As we approach the festive season to include New Year or Hogmanay, as we call it in Scotland, some will choose to wear the kilt or other Scottish tartan attire. I have therefore been asked to write a piece on the correct method of wear.
Accepting clan or family, rather than regional tartan is an 18th century construct and most certainly never for border reivers, the vast majority of people both inside and outside of a given ‘name’ now seem to recognise the clan structure. There are still those who vehemently claim that they are a family, but the swathe of popular culture is slowly eroding that belief, especially by those outside Scotland.
Amongst the Border Families, Carruthers itself is in some part an anomaly, as it has been classed and named in at least two official documents as a clan. The first is the 1587 Suppression of Unruly Clannis Act, initiated by the Scottish Parliament at the behest of James VI of Scotland where we are listed along with 16 other ‘Clannis’ from the borders. 4 From the Middle March, 12 others from the West March as well as 34 from the Islands and Highlands.
The second is referenced in a court edict where John Carruthers 7th of Holmains and 3rd Baron, received a Bond of good behaviour, along with other Border Lairds, for his ‘clan’ and tenants. He was further rewarded to a committee of Lairds whose duty was to advise the Warden in maintaining quietness on the Border.
However, as these days one of the identifying features of a clan is its tartan, there had never been a Carruthers family tartan registered until 2017. It was at this point that the Red Carruthers, used by this society and the personal Blue Carruthers were registered with the Scottish Tartan Register. Until that point Carruthers had been considered a sept of Bruce, and permitted to wear their clan/family tartan, but not claim it as our own.
Septs came into being around the same period of the 1800’s, as tartans became popular and when everything Scottish suddenly became in vogue. One of the oldest border clan tartans from that era was that of the Armstrong, mentioned in the ‘ancient ‘ book of patterns published by the Sobieski- Stewarts, since proven not to be older than around its publication date, again in the 1800’s. The sept lists were therefore compiled mostly by commercial enterprises attempting to ‘beef out’ certain clans to make them and the sales of their merchandise, far more commercially viable.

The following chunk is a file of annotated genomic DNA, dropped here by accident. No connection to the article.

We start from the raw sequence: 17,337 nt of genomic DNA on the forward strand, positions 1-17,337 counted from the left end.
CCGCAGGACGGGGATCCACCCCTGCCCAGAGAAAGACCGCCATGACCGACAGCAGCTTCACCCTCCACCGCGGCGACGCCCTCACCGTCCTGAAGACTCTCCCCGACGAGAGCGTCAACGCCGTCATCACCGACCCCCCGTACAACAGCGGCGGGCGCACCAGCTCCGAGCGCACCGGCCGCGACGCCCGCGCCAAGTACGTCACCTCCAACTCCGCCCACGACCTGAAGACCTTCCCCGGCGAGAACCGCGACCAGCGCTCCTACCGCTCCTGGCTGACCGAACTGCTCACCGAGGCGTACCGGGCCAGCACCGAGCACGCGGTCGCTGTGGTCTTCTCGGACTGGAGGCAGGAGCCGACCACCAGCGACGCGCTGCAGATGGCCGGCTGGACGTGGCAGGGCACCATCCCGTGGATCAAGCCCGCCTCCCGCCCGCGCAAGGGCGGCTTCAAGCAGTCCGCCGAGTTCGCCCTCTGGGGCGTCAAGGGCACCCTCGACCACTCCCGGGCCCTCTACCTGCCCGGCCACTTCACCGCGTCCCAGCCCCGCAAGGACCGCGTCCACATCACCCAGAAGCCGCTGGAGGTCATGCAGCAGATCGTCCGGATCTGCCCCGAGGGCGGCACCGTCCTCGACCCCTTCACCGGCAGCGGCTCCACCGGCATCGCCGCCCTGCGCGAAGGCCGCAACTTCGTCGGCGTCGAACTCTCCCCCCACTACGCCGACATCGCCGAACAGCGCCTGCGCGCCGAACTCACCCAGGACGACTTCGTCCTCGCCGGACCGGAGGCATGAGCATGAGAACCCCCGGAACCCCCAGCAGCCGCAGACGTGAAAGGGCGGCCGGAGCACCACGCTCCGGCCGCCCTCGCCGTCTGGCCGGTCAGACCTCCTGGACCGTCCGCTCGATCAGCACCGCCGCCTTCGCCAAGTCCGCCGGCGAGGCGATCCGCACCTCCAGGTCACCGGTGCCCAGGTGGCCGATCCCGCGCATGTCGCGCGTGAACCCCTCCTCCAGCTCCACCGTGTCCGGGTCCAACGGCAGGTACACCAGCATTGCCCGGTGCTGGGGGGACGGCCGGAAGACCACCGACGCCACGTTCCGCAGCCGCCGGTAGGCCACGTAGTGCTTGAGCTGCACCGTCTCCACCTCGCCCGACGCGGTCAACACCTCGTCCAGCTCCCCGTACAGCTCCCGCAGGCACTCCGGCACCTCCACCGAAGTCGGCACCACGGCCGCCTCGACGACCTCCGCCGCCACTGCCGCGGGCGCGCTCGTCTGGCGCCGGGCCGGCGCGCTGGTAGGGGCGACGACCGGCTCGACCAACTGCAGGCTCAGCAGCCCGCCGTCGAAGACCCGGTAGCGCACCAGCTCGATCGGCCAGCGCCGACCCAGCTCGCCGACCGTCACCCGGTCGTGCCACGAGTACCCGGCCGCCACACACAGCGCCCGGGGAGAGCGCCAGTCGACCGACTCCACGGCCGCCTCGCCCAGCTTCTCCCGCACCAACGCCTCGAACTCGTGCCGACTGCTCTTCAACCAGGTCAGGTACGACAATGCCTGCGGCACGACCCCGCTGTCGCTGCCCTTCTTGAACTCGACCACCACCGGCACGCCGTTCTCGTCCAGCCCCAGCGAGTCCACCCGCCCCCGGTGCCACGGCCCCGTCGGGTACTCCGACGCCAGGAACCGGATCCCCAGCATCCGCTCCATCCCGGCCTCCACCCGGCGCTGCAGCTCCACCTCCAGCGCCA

If a Carruthers chooses to wear a kilt and all the accoutrements involved, commonly called Highland Dress, it should be done correctly. Clanswomen may also wear a sash with or without tartan dress to match.
There is tradition and protocol in all of this and as Borderers never ever wore a kilt until lately and usually only now at ceremonial functions, trews are also a consideration. Interestingly, Bruce who sees them as a lowland family and not a clan, often have their seniors proudly displayed in highland wear, to include the kilt.
According to the Scottish Tartan Authority: The most important thing to remember when wearing Highland evening dress is that it represents a proud heritage and a proud people. Whilst one can take certain sartorial liberties, they should not be so outrageous as to offend more conventional guests!
Harry Lauder (1870-1950), a Scottish comedian and singer would not have been so indelicate as to discuss the music hall joke of what was worn under the kilt. (“Nothing is worn under the kilt Madam – as it’s all in perfect working order!).
Highland dress therefore, as a form of formal evening wear is worn with pride by those who respect and maintain our Scottish heritage and to wear your clan tartan is a proud thing to do. But remember; it is the person that carries the kilt, not the kilt that carries the person:
Shirt: The shirt should go on first, be white, with or without wing collar, with either a button or cufflinks on the cuffs. Ties are usually black bow ties or reflecting the tartan.
Kilt: Put on the kilt as a wrap around, making sure the buckles are tightened to allow the kilt to ‘sit’ not crumple at the waist. It is important that the kilt falls just above the knee and some say on kneeling, the hem should just touch the floor. Once on, pull the shirt down as far as it will go.
Socks (Hose), Flashes and Sgian Dhubh: These go on next with the hose folded over at the top in which is encased the flash. The top of the fold should not be on the knee but just below it and to cover the calf. The flash should sit at the side of the knee, being both sides at equal level. White socks are not seen as being appropriate as they are worn by pipe bands, therefore any colour other than white, to include diced is acceptable.
The Sgian (Sk-ee-an) Dhubh (Doo) is normally worn on the side of the dominant hand, with only the hilt protruding above the sock. As it is a knife, be aware that in some countries it is legislated against as it is seen as an offensive weapon.